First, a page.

The head of Baltimore's school police has been placed on administrative leave after one of his officers was filmed beating and berating a student at the city's Reach Partnership High School.
The brief video, released late Tuesday night, shows an unnamed school resource officer (SRO) repeatedly slapping an unnamed student in the face, while another officer watches. The officer can be heard towards the end of the five-second video saying, "Get the fuck out of here."
The video was filmed by another high school student and made public by Baltimore's CBS affiliate WJZ — the station reported that the school had not known about the beating until its reporters presented the video to school officials.
After the footage went viral, Baltimore City Public Schools Chief of Police Marshall T. Goodwin was placed on administrative leave and the officer in the video was reportedly reassigned.
Baltimore Mayor Stephanie Rawlings-Blake condemned the video in a statement issued Wednesday morning. "The behavior that was demonstrated on the video, you never want to see anyone treated like that," Rawlings-Blake said. "It certainly is not helpful as we work to build bridges of trust to see that level of mistreatment."
But so far, the district has been tight-lipped about the whole incident. School officials declined to comment when VICE News asked what may have led up to the altercation, and what the school is doing to investigate. District spokesperson Edie House Foster told the Baltimore Sun that the incident was being investigated "vigorously," and called the video ""unacceptable and appalling."
Karl Perry, the chief officer of school supports in Baltimore, told CBS on Tuesday that he was troubled by the footage. "I was totally appalled at what I saw today," he said. "No matter what the circumstances are, I am totally appalled."
Sergeant Clyde Boatwright, president of the school police union, said that the incident was under review. "We are waiting for the department to conduct a full and complete investigation," he said.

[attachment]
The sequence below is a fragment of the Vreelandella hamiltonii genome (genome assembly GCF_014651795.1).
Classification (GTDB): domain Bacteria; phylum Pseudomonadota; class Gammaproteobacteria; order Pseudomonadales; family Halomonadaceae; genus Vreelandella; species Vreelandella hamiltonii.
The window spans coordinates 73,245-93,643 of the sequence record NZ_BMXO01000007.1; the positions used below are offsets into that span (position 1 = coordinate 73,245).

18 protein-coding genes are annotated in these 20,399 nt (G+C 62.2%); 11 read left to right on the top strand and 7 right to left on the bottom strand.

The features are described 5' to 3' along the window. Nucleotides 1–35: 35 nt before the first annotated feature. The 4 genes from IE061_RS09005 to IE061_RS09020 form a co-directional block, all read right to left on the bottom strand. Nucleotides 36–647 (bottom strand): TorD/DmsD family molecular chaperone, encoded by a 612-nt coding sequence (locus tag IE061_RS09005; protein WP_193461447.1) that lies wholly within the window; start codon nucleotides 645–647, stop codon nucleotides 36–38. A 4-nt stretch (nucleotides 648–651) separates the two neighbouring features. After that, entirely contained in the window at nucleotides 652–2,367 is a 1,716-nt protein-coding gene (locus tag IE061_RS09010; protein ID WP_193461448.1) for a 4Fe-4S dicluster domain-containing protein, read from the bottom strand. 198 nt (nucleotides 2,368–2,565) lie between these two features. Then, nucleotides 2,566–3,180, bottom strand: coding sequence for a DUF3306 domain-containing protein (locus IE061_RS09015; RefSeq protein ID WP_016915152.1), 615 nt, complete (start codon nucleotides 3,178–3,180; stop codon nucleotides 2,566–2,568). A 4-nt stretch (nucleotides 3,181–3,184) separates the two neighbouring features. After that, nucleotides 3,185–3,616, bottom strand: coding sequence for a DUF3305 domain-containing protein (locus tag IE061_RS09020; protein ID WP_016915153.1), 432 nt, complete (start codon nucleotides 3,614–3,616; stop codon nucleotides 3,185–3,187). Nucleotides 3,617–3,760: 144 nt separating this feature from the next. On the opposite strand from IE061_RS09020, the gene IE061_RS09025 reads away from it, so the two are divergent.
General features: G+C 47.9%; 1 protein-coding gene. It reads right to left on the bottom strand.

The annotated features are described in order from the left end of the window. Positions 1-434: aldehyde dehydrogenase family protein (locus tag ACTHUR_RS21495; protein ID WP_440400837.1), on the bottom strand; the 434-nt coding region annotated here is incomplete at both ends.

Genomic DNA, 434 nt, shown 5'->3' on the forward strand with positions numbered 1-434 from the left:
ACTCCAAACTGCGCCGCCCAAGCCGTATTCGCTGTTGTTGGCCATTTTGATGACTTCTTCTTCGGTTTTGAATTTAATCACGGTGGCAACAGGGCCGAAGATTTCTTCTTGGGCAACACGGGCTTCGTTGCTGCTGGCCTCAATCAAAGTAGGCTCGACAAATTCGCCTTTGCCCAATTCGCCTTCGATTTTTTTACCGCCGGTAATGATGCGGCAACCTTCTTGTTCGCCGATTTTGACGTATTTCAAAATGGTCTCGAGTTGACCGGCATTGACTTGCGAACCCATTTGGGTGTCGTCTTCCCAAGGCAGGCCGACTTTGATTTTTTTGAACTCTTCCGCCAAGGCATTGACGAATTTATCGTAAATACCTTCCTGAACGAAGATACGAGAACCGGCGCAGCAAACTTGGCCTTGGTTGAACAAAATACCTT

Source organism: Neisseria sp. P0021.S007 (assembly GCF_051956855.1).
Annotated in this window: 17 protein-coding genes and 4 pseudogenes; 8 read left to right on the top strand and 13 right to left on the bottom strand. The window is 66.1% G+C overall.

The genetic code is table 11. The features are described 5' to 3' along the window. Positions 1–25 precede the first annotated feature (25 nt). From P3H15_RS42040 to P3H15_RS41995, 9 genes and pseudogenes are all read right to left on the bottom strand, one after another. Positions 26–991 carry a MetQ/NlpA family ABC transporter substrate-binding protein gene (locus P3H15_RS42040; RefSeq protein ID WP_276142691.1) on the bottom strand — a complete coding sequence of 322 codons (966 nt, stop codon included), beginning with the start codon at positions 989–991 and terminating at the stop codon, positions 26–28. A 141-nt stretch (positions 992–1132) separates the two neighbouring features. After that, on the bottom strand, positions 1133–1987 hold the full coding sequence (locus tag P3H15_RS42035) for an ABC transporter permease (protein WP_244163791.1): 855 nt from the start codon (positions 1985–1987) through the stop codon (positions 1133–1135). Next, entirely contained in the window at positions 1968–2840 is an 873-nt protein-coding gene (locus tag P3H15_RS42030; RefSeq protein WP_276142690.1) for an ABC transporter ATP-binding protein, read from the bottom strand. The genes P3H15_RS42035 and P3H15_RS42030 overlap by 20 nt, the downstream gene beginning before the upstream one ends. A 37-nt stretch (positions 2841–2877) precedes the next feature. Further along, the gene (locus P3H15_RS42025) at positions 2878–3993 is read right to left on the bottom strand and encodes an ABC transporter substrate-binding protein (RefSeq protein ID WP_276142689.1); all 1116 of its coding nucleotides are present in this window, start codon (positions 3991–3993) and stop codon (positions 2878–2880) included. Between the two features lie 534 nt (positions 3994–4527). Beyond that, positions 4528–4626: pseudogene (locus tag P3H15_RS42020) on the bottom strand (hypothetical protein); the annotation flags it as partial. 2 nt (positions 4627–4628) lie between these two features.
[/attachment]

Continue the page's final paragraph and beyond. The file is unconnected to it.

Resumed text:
Reach Partnerships is one of seven school facilities in Baltimore with dedicated SROs on the premises. That's not at all unusual for a public school district. A 2015 survey conducted by the Department of Education found that 43 percent of public schools employ some sort of security staff, and that 28 percent have "sworn law enforcement officers routinely carrying a firearm." The officer in the Baltimore video does appear to be carrying a sidearm.
But a number of reports, including a 2011 study published by the Justice Policy Institute and a 2009 study in the Journal of Criminal Justice DC, demonstrate that the presence of campus officers leads contributes to increased rates of prosecution and incarceration for young people.
The video is just the latest in a series of scandals that implicate the Baltimore Police Department in abusive practices. Last April, after 25-year-old Freddie Gray was killed in a police van, protests rocked the city and ultimately forced police chief Anthony Batts to resign. The Department of Justice has been investigating the police department ever since.
In January, the NAACP Legal Defense and Educational Fund asked the Department of Justice to expand and ongoing investigation into the Baltimore Police Department to include the school police department as well. "There is evidence that the [school police department] has used force against students," the NAACP said in a statement in early February.
Over the past year, the practice of placing armed police officers inside of schools has come under increased scrutiny. Several police altercations with students have gone viral, and advocacy groups have implicated SROs in racially motivated policing.
The Baltimore video is reminiscent of a similar incident filmed at a South Carolina high school in 2015, where a white uniformed police officer flipped an African-American student out of her chair. In that case, the Department of Justice opened a civil rights investigation and the officer was suspended.
This past summer, a video showing a white police officer pushing an African-American teenager to the ground at a pool party in Texas drew national condemnation. Afterward, the NAACP and the local advocacy group Appleseed Texas presented evidence that the McKinney, Texas school police disproportionately targeting black students for petty infractions.
On Wednesday, a coalition of Baltimore community groups, includes the Advancement Project, Baltimore Algebra Project, and the Alliance for Educational Justice, denounced what it called the officers' "profanity-laced rampage," and announced that there would be a press conference held later in the day to address the incident.
Follow Avi Asher-Schapiro on Twitter: @AASchapiro